As detailed by the folks at MinutePhysics, the horizon is one of the easiest ways to validate the Earth’s curvature. As the sun dips behind the horizon, it slips from your view in a bottom-up direction. If you watch the sunset while lying on your back, and then hop up as the last rays disappear, then you should be able to see the sunset again.
The same pattern applies to ships as they sail away — their hulls disappear from the bottom up. As MinutePhysics points out, if the Earth didn’t curve and the horizon didn’t exist, when you looked at Chicago from across Lake Michigan, you’d be able to see the the Rocky Mountains.
Experiment 4: Shadow games and time zones
Things you’ll need: a 3D globe or soccer ball, a 2D world map and a bright lamp.
It’s always daytime somewhere and nighttime somewhere else. Five centuries of calculations argue that’s because the Earth is a spinning globe upon which the sun’s rays strike from a single direction.
You can test this idea with a lamp, a soccer ball and a dark room. Put the lamp and ball next to each other on a table. Now, turn off all the lights, and then switch on the lamp. Half of the ball should be illuminated, while the other half remains dark. If you want a facsimile of how this works for us, then replace the soccer ball with a globe.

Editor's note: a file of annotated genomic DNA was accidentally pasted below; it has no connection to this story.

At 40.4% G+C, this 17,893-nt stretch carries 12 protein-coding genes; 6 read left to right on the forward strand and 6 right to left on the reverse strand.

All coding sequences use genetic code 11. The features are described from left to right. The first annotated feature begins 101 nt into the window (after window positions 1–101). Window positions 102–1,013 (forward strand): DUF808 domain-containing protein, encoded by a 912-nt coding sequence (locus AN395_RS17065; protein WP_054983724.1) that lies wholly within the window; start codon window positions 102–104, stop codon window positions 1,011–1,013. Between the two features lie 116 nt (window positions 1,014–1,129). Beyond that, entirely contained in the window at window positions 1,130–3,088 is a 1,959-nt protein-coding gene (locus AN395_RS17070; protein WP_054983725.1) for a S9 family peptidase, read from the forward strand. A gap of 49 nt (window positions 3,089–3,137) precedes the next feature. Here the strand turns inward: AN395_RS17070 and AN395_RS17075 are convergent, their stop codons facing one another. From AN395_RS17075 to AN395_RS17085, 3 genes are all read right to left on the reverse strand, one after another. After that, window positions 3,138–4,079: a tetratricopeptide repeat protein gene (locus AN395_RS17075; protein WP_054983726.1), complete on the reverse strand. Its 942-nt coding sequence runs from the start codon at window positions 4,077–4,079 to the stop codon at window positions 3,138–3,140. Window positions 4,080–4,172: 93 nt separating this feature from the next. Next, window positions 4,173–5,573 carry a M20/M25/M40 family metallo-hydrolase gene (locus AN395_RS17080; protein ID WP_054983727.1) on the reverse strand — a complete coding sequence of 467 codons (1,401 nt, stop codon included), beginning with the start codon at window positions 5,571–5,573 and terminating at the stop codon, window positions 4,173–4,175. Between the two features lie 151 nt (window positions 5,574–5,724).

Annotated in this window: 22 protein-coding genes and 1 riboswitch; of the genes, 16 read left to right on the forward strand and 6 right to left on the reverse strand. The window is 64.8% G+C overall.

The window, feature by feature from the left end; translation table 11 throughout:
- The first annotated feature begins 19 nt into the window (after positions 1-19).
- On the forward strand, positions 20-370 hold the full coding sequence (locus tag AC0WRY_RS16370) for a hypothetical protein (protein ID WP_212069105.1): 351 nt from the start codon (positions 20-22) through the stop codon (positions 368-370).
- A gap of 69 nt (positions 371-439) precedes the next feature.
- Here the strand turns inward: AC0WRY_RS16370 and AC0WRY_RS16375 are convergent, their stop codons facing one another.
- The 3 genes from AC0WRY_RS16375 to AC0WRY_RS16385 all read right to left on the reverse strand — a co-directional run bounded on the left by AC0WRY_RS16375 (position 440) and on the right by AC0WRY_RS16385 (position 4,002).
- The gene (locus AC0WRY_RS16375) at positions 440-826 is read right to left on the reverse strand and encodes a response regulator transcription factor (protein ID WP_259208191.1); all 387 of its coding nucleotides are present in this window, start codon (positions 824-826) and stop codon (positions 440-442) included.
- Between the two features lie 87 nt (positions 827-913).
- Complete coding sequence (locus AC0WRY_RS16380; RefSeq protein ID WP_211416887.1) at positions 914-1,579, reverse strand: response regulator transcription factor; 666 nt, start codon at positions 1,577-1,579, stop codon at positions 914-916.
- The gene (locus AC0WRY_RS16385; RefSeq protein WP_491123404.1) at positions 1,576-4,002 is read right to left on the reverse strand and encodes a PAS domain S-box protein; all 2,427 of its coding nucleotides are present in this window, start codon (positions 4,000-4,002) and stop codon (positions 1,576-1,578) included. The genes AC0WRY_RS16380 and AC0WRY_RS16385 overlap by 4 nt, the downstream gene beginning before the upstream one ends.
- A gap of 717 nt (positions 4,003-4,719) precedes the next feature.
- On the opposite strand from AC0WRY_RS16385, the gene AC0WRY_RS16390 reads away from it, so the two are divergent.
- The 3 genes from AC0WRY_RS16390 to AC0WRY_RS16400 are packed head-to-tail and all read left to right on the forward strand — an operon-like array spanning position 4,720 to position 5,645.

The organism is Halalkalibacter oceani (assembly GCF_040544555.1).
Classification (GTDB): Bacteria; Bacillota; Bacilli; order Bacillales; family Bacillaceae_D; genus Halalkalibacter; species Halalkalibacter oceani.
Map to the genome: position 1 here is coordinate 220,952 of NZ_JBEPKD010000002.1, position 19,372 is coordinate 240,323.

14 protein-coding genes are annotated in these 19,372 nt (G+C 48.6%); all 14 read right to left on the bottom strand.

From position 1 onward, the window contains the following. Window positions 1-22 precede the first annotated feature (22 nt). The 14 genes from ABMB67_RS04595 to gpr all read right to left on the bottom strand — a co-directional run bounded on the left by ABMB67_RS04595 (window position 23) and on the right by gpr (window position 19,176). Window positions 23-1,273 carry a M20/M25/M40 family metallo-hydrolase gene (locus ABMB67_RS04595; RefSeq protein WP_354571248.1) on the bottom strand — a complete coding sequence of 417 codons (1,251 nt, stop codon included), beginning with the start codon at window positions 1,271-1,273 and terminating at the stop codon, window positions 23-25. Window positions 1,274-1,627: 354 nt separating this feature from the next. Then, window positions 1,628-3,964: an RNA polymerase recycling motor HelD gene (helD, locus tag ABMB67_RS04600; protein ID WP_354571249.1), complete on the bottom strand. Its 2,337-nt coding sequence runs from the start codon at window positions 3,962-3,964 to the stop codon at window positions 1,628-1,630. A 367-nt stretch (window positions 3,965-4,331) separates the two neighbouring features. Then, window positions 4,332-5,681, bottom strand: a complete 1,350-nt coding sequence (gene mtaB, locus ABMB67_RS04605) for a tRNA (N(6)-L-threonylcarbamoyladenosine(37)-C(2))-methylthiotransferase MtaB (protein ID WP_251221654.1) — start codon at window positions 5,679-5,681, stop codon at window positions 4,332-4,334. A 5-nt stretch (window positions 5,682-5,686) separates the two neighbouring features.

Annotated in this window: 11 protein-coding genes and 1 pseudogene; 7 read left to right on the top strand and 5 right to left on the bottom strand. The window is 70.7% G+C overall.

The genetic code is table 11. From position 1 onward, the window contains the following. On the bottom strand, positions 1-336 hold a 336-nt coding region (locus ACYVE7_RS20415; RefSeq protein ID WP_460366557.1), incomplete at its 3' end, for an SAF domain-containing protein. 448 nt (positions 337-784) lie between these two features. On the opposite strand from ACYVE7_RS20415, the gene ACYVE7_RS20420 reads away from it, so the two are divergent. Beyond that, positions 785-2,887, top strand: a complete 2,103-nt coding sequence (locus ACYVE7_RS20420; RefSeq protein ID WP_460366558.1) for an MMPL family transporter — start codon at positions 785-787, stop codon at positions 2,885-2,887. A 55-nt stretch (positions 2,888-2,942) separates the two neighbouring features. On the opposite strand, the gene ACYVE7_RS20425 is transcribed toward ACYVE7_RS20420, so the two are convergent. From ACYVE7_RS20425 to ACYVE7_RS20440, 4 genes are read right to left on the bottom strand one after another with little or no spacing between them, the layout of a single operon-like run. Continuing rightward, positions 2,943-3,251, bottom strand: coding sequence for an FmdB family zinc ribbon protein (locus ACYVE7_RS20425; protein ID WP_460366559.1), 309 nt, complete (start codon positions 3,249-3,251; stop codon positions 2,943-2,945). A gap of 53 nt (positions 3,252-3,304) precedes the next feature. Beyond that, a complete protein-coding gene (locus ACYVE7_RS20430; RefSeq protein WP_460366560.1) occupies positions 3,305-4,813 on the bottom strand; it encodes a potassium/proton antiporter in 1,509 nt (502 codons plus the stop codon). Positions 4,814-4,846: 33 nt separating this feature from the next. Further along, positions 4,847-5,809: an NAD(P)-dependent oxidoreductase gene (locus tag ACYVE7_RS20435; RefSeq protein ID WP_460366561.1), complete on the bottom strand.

The Flat Earth Society offers an alternative: The sun is a sphere with a diameter of 32 miles that is located approximately 3,000 miles above the surface of the Earth. They argue that the sun moves like a crib’s mobile, circling above our flat planetary disc.
The problem with this spotlight hypothesis is the sun doesn’t behave like a spotlight. Imagine you’re at a Broadway show, and you see a spotlight shining on a lead actor. You can see the light beams hitting their face, yet you’re sitting in darkness. But on Earth, you can’t stand in an open area and then look off in the distance and see the neighboring land basked in light.
See the remaining three DIY experiments on PBS here!